Let’s put it on the table: uncertainty is not good for business, and we’ve had a lot of uncertainty to contend with here in Chicago. Changes in the Mayor’s office and replacement (voluntarily or otherwise) of aldermen abound. With our current political environment, clients can become hesitant and converting window shoppers to buyers could become more challenging. This could intensify as we head towards the 2020 elections. What’s a REALTOR® to do?
Don’t panic. Some things change, but many things will remain the same — at least for the short term. Here are some pointers.
Get to know your alderman. If yours is newly-elected, stop by and introduce yourself. Get to know them and their staff. New aldermen, while knowledgeable about their community, will be seeing it from a different viewpoint when they assume office in May. They will relish the opportunity to meet REALTORS® because you market the community and know it well. If your incumbent wins re-election, do the same exact thing. New election, new four years and new opportunities abound.
Prepare for policy shifts in the new City Council. As more progressive policies start to emerge and take root, impacting the entire business community, some debates are worth monitoring frequently. Discussions on rent control, property tax and building code reform, and aldermanic prerogative will be a major focus. When the new City Council convenes in May, the Chairperson will likely change, which will result in significant changes in committees important to REALTORS® like buildings, housing, zoning and finance. The more you learn, the better you can advise your clients.
Stay on top of community news. Media has made more of what the City Council does transparent. It’s incumbent for REALTORS® to monitor what important elected officials are doing. Follow them on Twitter or other social media; make regular news searches on your ward or elected officials. Zoning changes, new local ordinances and sometimes even good political gossip are at your fingertips. The more you know about your community, the better you can serve it.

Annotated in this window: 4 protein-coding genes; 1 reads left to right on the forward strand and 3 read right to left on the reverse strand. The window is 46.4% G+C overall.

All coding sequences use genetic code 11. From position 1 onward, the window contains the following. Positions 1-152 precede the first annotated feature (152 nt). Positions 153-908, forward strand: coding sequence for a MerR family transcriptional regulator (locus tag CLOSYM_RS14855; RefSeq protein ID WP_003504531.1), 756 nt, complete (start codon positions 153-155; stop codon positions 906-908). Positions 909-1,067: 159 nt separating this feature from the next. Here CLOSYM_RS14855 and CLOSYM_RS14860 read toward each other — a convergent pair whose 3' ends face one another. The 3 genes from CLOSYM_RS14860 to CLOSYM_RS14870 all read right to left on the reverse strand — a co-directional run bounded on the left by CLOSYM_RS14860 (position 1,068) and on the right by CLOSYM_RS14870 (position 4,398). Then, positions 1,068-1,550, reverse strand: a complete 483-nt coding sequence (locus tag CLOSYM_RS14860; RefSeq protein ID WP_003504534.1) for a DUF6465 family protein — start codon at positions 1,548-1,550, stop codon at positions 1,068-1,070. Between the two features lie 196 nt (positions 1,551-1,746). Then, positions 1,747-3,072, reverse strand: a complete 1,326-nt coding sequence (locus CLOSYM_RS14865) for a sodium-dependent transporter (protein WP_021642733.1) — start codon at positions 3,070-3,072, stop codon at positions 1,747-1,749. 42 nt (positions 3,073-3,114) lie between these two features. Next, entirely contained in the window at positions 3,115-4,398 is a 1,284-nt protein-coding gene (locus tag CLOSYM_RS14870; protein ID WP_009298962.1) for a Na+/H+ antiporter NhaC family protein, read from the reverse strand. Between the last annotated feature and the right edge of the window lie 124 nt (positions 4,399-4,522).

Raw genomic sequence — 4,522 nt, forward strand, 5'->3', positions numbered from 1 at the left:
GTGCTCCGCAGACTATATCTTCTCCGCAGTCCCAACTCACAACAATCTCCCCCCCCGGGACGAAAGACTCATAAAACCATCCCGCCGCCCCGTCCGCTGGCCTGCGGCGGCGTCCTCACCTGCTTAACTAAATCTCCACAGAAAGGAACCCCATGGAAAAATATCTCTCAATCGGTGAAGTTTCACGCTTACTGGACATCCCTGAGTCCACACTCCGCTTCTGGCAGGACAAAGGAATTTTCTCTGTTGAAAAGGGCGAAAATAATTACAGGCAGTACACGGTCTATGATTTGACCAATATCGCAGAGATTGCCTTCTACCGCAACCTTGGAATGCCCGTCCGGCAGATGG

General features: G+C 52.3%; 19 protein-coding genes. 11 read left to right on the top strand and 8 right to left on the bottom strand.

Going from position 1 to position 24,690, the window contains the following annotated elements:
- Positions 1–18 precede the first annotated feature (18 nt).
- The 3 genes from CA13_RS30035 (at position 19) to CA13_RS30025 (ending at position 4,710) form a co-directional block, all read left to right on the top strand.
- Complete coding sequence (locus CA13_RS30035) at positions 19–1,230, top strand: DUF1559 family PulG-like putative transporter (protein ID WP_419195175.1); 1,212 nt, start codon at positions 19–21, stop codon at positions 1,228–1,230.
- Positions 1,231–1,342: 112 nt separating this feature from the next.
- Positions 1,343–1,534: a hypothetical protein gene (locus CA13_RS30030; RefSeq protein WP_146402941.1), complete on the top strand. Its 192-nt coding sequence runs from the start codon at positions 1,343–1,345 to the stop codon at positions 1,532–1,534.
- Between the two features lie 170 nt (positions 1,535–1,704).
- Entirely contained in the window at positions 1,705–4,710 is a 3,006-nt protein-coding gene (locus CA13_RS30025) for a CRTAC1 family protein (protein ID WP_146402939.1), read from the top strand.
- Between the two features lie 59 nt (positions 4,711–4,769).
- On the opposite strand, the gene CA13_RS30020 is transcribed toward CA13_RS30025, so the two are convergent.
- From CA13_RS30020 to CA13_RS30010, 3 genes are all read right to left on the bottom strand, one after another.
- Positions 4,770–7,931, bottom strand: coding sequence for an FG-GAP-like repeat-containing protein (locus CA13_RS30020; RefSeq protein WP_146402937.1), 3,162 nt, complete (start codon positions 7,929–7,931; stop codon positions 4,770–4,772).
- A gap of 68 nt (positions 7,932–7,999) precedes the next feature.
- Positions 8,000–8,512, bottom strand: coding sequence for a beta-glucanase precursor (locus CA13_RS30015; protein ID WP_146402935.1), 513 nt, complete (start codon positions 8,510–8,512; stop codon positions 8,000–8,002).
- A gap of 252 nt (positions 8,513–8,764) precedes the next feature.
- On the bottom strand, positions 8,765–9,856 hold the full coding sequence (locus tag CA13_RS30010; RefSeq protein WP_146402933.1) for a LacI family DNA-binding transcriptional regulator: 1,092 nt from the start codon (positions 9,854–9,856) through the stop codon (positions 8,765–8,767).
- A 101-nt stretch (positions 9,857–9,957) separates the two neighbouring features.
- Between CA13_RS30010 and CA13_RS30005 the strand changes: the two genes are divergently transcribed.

Your basic City services aren’t going anywhere. Keep in mind that City Hall isn’t moving. We all rely on their services, and most of the services our government provides will continue regardless of the administration. Building, zoning, planning and
development and housing programs may change names, but the rank and file staff largely stay intact. Police, fire and streets and sanitation will also remain in place. Don’t forget: if you have a problem, city services are available at 311, or in an emergency at 911. The City also has a new app, “Chi 311,” to help expedite certain services.
Be prepared for Ward boundary changes. While Aldermen can come and go, ward boundaries are also subject to change. The ward remap process will begin after the 2020 census is complete. If you are a developer or a commercial REALTOR® seeking to locate a business or project in one ward today, the map may change in the near future, which could mean new hurdles to complete your deal. Be sensitive to the possibility of changes to the map and be prepared.
One thing that hasn’t changed since 1883 has been the advocacy the Chicago Association of REALTORS® provides to you, our REALTORS®. We cover City Hall, Cook County, the Illinois General Assembly and all its committees and other government agencies like Metropolitan Water Reclamation District and Chicago Housing Authority. We strive to be your one-stop shop for information and assistance, and we act as your agent for reform and your defender of private property rights. We invite you to get involved in our monthly Coffee with the GADs, on the first Tuesday of the month, where we share issues of note, and offer you the chance to do the same. Let us know if you need help; we stand ready to assist.
Senior Director of Government Affairs and Public Policy